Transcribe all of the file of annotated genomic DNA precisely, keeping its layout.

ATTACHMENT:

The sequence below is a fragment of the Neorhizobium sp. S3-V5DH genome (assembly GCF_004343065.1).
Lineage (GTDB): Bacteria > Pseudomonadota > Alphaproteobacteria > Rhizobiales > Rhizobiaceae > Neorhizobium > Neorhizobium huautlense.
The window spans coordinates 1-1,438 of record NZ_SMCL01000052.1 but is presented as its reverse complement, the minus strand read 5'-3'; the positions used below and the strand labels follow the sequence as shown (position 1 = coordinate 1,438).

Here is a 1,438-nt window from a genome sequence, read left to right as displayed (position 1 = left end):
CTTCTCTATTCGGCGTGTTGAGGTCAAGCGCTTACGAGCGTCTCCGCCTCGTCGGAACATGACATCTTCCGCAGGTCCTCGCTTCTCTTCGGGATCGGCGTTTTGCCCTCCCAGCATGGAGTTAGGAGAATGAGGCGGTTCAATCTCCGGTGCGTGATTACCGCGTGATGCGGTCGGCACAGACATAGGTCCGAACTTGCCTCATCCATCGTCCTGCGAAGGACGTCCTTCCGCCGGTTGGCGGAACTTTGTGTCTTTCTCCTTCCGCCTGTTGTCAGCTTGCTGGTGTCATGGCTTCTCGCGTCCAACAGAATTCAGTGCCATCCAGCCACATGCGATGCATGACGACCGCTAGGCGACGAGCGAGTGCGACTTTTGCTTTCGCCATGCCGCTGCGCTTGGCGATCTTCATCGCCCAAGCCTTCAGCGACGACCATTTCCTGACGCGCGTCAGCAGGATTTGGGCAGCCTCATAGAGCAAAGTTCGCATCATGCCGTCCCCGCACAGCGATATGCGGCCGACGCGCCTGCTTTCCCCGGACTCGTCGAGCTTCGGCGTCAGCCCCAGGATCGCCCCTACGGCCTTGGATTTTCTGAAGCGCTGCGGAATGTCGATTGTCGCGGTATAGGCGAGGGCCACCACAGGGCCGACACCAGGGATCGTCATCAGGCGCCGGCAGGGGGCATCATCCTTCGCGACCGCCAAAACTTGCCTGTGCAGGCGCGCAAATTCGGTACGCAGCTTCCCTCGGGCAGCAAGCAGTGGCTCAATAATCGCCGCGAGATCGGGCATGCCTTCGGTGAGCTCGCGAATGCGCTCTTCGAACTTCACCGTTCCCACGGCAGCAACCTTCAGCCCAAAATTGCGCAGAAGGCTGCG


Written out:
The sequence below is a fragment of the Neorhizobium sp. S3-V5DH genome (assembly GCF_004343065.1).
Lineage (GTDB): Bacteria > Pseudomonadota > Alphaproteobacteria > Rhizobiales > Rhizobiaceae > Neorhizobium > Neorhizobium huautlense.
The window spans coordinates 1-1,438 of record NZ_SMCL01000052.1 but is presented as its reverse complement, the minus strand read 5'-3'; the positions used below and the strand labels follow the sequence as shown (position 1 = coordinate 1,438).

Here is a 1,438-nt window from a genome sequence, read left to right as displayed (position 1 = left end):
CTTCTCTATTCGGCGTGTTGAGGTCAAGCGCTTACGAGCGTCTCCGCCTCGTCGGAACATGACATCTTCCGCAGGTCCTCGCTTCTCTTCGGGATCGGCGTTTTGCCCTCCCAGCATGGAGTTAGGAGAATGAGGCGGTTCAATCTCCGGTGCGTGATTACCGCGTGATGCGGTCGGCACAGACATAGGTCCGAACTTGCCTCATCCATCGTCCTGCGAAGGACGTCCTTCCGCCGGTTGGCGGAACTTTGTGTCTTTCTCCTTCCGCCTGTTGTCAGCTTGCTGGTGTCATGGCTTCTCGCGTCCAACAGAATTCAGTGCCATCCAGCCACATGCGATGCATGACGACCGCTAGGCGACGAGCGAGTGCGACTTTTGCTTTCGCCATGCCGCTGCGCTTGGCGATCTTCATCGCCCAAGCCTTCAGCGACGACCATTTCCTGACGCGCGTCAGCAGGATTTGGGCAGCCTCATAGAGCAAAGTTCGCATCATGCCGTCCCCGCACAGCGATATGCGGCCGACGCGCCTGCTTTCCCCGGACTCGTCGAGCTTCGGCGTCAGCCCCAGGATCGCCCCTACGGCCTTGGATTTTCTGAAGCGCTGCGGAATGTCGATTGTCGCGGTATAGGCGAGGGCCACCACAGGGCCGACACCAGGGATCGTCATCAGGCGCCGGCAGGGGGCATCATCCTTCGCGACCGCCAAAACTTGCCTGTGCAGGCGCGCAAATTCGGTACGCAGCTTCCCTCGGGCAGCAAGCAGTGGCTCAATAATCGCCGCGAGATCGGGCATGCCTTCGGTGAGCTCGCGAATGCGCTCTTCGAACTTCACCGTTCCCACGGCAGCAACCTTCAGCCCAAAATTGCGCAGAAGGCTGCG